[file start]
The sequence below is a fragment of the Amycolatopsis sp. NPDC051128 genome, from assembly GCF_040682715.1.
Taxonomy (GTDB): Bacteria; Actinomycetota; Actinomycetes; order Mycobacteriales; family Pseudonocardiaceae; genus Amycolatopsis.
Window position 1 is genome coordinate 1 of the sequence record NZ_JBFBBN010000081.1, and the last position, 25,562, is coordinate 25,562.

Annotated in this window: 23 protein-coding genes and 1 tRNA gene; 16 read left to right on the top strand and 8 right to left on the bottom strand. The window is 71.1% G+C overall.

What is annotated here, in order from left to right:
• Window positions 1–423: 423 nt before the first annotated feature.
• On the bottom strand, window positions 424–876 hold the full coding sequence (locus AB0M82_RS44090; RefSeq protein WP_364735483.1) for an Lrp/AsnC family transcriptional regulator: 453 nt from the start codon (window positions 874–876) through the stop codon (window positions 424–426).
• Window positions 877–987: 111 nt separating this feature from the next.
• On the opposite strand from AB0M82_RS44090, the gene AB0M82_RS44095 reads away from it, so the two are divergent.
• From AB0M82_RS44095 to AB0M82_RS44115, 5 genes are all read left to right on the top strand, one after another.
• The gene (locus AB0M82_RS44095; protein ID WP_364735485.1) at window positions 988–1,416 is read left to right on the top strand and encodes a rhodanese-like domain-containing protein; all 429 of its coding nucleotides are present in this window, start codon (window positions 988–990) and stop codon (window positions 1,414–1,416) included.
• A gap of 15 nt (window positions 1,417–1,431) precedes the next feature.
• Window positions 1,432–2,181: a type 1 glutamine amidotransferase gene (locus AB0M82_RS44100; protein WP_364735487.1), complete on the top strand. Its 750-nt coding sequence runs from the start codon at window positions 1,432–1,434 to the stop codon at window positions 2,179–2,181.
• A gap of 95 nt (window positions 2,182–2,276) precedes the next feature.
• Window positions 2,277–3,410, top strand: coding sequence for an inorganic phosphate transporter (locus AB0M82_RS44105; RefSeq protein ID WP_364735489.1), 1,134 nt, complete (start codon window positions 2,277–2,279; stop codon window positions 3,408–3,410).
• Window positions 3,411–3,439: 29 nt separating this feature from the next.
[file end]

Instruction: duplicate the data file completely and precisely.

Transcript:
The sequence below is a fragment of the Amycolatopsis sp. NPDC051128 genome, from assembly GCF_040682715.1.
Taxonomy (GTDB): Bacteria; Actinomycetota; Actinomycetes; order Mycobacteriales; family Pseudonocardiaceae; genus Amycolatopsis.
Window position 1 is genome coordinate 1 of the sequence record NZ_JBFBBN010000081.1, and the last position, 25,562, is coordinate 25,562.

Annotated in this window: 23 protein-coding genes and 1 tRNA gene; 16 read left to right on the top strand and 8 right to left on the bottom strand. The window is 71.1% G+C overall.

What is annotated here, in order from left to right:
• Window positions 1–423: 423 nt before the first annotated feature.
• On the bottom strand, window positions 424–876 hold the full coding sequence (locus AB0M82_RS44090; RefSeq protein WP_364735483.1) for an Lrp/AsnC family transcriptional regulator: 453 nt from the start codon (window positions 874–876) through the stop codon (window positions 424–426).
• Window positions 877–987: 111 nt separating this feature from the next.
• On the opposite strand from AB0M82_RS44090, the gene AB0M82_RS44095 reads away from it, so the two are divergent.
• From AB0M82_RS44095 to AB0M82_RS44115, 5 genes are all read left to right on the top strand, one after another.
• The gene (locus AB0M82_RS44095; protein ID WP_364735485.1) at window positions 988–1,416 is read left to right on the top strand and encodes a rhodanese-like domain-containing protein; all 429 of its coding nucleotides are present in this window, start codon (window positions 988–990) and stop codon (window positions 1,414–1,416) included.
• A gap of 15 nt (window positions 1,417–1,431) precedes the next feature.
• Window positions 1,432–2,181: a type 1 glutamine amidotransferase gene (locus AB0M82_RS44100; protein WP_364735487.1), complete on the top strand. Its 750-nt coding sequence runs from the start codon at window positions 1,432–1,434 to the stop codon at window positions 2,179–2,181.
• A gap of 95 nt (window positions 2,182–2,276) precedes the next feature.
• Window positions 2,277–3,410, top strand: coding sequence for an inorganic phosphate transporter (locus AB0M82_RS44105; RefSeq protein ID WP_364735489.1), 1,134 nt, complete (start codon window positions 2,277–2,279; stop codon window positions 3,408–3,410).
• Window positions 3,411–3,439: 29 nt separating this feature from the next.